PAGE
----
• If what makes sense for right now is the construction of a physical building and the expansion of our membership then that is what we ought to do. Worrying about a future that is not here yet, and may indeed never come to pass, won't do us any good right now. Let's assume that we do create something great and that in time it does indeed start breaking down (through separation or corruption etc), well that is for Jedi of that time to contend with, it won't change any of the Good we are able to do now will it? If at some other now what is needed is for our Temple to separate itself then that's what our Temple will do, it isn't like such things haven't already happened in the wider Jedi community, including at our Temple. If we wish to invest in the future to try and prevent the worst parts of any "split" then there are steps we can do also, by creating writings and book and such (which will doubtless be done in due course) to address the points that might be brought up. If every organisation got hung up on what "might" happen in its future with regards to abandoning the original virtues, then every organisation ought to just stop all its functioning right now.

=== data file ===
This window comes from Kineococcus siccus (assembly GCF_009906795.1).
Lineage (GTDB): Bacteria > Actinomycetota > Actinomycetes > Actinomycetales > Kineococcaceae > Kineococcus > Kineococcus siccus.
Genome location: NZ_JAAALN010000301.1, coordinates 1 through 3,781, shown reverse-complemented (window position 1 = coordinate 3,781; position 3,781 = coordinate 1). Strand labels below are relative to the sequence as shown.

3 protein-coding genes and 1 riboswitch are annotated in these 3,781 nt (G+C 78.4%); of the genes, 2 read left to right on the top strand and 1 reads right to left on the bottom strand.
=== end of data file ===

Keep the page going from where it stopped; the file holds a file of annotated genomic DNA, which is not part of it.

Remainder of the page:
• Be water, my friend (Last post by Streen)
    • This is an excerpt from a book I read a long time ago, and started reading again recently. It think it's probably the most powerful lesson in the book: Quote: When the ancients and their students stopped to rest by a pure flowing stream, the teachers compared Tao to water. Water is flowing. Every drop is made of the same substance. Water never fears being divided, because it knows it will flow back together in time. It is eternal. Water is powerful. Although it can be soothing, comforting, and cleansing, it can also be enormous, mighty, and overpowering. It's nature is constant. It is true to itself at any extreme. Water is profound. In the depths of the lakes, in the darkness of the oceans, it holds all secrets. It is dangerous. It is mysterious. Yet life came from those depths. Water is unafraid. From any height, it will plunge fearlessly down. It will fall and not be injured. Water is balanced. No matter what the situation is, water will seek its own level as soon as it is left alone. Water will always flow downward to the most stable level. It conforms to any situation in a balanced way. Water is nourishing. Without water, no plant and no living creature could survive. Water is still. It can be completely still, and in its stillness, mirror heaven perfectly. Water is pure. It is transparent, clear, needing neither adornment nor augmentation. For all these features—to be flowing, powerful, profound, unafraid, balanced, nourishing, still, and pure—one who would follow Tao need only emulate water in every way.